Regardless of the species you favor in the winter on Lake Hartwell, many anglers have been keying in on flocks of seagulls and balls of forage to find fish. Chasing birds and bait has anglers spread out over the lake, but three warm, rainy days has got to have an effect on the fishing, especially as the skies began to clear.

That was my thought as my son Will and I hit the water at midday on Monday. Topwater baits, weighted Flukes, and live shiners or herring had been producing a mixed bag of striped bass, hybrids, spotted bass and perch for other anglers over the past several weeks as we squeezed the remaining deer season for all it’s worth.

The weather on the second day of winter felt more like spring, and it had me thinking about a trip we had made to Hartwell last March when winter was finally loosing it’s grip and a warm rain had blanketed the area.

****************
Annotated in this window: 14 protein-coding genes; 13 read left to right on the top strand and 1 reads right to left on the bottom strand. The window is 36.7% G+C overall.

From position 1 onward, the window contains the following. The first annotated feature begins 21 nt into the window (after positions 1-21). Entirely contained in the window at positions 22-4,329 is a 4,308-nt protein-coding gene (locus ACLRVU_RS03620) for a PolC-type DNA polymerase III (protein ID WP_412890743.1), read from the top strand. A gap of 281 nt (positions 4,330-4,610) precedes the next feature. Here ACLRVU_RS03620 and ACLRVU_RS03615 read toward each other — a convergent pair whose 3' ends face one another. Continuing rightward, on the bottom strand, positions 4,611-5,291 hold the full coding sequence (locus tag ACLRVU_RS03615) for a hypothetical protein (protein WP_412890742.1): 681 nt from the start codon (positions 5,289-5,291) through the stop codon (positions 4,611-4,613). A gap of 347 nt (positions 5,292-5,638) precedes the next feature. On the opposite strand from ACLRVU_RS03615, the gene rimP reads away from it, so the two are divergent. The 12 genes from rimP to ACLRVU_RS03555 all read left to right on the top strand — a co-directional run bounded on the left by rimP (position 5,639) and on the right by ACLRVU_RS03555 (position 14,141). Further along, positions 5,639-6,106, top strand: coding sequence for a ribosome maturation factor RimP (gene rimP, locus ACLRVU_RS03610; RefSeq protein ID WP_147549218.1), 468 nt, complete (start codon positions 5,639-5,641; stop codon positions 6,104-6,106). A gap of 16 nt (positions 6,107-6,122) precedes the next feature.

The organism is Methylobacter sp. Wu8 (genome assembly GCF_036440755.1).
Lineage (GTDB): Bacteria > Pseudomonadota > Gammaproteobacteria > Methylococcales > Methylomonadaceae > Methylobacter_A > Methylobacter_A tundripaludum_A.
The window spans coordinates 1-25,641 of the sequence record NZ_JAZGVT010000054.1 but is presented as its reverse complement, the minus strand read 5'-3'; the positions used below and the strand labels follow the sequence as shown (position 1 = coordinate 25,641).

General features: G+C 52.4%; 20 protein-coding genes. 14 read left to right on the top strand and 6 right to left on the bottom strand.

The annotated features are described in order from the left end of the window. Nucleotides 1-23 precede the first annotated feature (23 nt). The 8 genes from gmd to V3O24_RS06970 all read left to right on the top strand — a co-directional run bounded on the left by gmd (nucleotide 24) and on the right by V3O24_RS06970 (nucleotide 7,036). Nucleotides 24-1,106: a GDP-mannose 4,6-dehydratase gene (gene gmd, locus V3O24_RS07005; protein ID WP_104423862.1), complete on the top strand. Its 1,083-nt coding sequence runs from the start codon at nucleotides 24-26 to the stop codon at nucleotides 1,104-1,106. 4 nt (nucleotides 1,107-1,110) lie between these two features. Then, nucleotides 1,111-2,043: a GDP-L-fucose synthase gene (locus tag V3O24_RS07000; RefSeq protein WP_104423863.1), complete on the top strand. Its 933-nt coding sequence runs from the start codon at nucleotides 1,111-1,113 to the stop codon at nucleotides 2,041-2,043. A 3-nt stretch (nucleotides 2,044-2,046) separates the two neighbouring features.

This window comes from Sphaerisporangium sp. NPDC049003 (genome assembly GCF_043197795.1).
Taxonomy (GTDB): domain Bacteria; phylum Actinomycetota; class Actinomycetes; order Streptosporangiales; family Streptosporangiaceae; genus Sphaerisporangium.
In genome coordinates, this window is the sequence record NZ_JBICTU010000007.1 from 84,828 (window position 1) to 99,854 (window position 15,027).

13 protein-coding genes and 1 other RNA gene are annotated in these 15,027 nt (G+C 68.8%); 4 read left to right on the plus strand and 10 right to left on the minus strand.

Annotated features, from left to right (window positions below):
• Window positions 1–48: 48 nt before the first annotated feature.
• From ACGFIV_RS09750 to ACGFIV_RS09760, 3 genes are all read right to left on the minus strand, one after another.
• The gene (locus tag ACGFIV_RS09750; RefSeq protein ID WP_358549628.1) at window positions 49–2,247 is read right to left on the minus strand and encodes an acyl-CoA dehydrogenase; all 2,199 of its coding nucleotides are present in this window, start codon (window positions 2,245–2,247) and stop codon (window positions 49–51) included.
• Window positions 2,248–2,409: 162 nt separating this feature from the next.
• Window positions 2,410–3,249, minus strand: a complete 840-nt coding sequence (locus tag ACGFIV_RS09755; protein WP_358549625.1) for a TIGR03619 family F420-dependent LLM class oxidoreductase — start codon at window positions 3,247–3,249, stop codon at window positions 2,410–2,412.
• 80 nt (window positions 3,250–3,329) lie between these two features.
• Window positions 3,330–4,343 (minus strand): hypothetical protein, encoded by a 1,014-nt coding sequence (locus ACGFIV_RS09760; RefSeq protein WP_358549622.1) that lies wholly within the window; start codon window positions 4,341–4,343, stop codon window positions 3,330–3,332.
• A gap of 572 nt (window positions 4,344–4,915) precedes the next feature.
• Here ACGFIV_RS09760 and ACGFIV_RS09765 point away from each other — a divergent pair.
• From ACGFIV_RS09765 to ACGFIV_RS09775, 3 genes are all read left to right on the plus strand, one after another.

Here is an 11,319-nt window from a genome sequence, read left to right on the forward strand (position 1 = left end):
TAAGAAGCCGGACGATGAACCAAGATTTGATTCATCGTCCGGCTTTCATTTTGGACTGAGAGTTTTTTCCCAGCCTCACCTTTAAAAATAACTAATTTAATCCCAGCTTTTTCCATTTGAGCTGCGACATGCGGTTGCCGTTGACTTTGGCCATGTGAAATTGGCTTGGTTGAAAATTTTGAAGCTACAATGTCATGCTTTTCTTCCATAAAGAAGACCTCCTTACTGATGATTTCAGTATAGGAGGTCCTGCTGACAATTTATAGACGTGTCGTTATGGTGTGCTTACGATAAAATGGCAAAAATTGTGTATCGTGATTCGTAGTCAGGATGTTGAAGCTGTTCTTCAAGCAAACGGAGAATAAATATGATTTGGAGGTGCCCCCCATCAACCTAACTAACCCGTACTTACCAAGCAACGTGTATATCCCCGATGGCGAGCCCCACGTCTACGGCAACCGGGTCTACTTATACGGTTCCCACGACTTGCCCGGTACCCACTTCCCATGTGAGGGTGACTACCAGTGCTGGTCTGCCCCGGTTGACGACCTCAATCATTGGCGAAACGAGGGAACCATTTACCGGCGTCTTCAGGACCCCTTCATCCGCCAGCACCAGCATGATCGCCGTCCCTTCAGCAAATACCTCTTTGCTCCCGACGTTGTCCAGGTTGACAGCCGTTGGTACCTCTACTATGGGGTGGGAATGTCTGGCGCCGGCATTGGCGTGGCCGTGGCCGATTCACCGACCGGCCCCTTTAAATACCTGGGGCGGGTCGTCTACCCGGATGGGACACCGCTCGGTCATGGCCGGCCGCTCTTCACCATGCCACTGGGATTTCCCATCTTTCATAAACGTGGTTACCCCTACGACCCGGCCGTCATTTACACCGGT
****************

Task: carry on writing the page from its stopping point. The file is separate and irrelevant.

After chasing a couple of flocks of half-interested birds with nothing but a couple of 12- inch spotted bass to show for it, Will and I discussed out next move while staring intently at the GPS map.

“Let’s head to the back of a creek,” I said. “The water temperatures out here on the main lake are hovering around the mid 50s. I’ll bet we find another five degrees in the back of either Little Beaver, 18-Mile Creek or 6 & 20.”

Picking the closest to our location, we motored out way under a couple of bridges as the banks closed in on either side of the boat. Rounding the last bend of the river, we found what we were looking for – a mud line.

We’d come armed with four dozen “large” shiners from the local convenience store, which meant we had bait from two to four inches long. The plan was to free-line the shiners, two on each side of the boat, while both of us stood on the deck and cast artificials to any schooling activity we saw.

Crossing the mud line meant moving from clear, green water to Campbell’s Tomato Soup water. Thirty yards past the line, we noticed that the first cove was abuzz with activity – not a bird in sight, but lots of surface swirls. We abandoned our casting rods after a quick pass through the cove as the free-lined live baits were soon devoured by a mix of stripers, hybrids and the occasional spot.